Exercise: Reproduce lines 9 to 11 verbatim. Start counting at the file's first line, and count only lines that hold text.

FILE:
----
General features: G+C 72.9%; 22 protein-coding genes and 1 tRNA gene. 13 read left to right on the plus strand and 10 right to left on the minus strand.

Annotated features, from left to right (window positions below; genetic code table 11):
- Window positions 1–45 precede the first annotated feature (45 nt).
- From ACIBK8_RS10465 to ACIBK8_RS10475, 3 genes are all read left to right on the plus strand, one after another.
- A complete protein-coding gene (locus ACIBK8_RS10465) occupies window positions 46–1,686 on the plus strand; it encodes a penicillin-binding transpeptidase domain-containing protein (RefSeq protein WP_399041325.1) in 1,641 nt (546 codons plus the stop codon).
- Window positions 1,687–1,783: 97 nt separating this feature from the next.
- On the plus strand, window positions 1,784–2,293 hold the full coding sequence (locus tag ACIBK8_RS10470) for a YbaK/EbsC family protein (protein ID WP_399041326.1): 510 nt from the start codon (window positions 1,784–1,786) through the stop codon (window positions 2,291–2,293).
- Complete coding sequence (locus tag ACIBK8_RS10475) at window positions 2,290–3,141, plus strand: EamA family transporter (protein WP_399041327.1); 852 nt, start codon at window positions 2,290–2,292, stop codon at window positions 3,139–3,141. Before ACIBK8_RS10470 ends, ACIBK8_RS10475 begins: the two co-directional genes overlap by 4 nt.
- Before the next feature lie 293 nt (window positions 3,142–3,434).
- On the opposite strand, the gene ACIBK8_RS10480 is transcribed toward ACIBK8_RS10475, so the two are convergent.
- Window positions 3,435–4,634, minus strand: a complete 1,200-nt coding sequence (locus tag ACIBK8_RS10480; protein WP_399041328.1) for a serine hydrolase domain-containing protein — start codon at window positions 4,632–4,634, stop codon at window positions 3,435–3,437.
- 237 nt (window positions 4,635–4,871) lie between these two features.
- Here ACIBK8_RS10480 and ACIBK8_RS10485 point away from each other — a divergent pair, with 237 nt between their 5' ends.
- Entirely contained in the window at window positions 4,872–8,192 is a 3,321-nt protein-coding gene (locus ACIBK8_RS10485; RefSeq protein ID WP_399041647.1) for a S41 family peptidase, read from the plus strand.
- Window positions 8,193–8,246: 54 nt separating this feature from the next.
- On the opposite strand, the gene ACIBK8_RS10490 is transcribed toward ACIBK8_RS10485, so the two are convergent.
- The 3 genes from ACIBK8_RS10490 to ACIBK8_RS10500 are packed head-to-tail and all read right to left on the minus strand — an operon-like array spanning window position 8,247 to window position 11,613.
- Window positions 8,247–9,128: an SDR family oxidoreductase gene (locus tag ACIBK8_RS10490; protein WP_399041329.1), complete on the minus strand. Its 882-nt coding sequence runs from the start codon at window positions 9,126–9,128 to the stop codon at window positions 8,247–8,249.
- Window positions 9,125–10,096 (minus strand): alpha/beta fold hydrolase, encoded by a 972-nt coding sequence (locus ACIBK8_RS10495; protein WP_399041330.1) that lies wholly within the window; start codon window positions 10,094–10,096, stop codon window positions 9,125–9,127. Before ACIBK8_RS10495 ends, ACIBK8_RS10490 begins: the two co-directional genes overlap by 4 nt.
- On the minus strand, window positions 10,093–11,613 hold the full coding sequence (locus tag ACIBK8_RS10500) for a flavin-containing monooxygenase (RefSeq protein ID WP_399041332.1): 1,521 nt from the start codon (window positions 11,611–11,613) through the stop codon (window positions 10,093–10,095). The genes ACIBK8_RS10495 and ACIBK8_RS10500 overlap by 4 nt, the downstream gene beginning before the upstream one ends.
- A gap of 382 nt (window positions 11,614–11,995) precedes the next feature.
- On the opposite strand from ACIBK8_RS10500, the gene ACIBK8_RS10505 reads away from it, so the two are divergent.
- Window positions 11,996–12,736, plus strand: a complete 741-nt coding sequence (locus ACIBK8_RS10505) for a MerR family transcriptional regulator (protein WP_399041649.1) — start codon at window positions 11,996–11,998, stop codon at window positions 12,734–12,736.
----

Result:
- Before the next feature lie 293 nt (window positions 3,142–3,434).
- On the opposite strand, the gene ACIBK8_RS10480 is transcribed toward ACIBK8_RS10475, so the two are convergent.
- Window positions 3,435–4,634, minus strand: a complete 1,200-nt coding sequence (locus tag ACIBK8_RS10480; protein WP_399041328.1) for a serine hydrolase domain-containing protein — start codon at window positions 4,632–4,634, stop codon at window positions 3,435–3,437.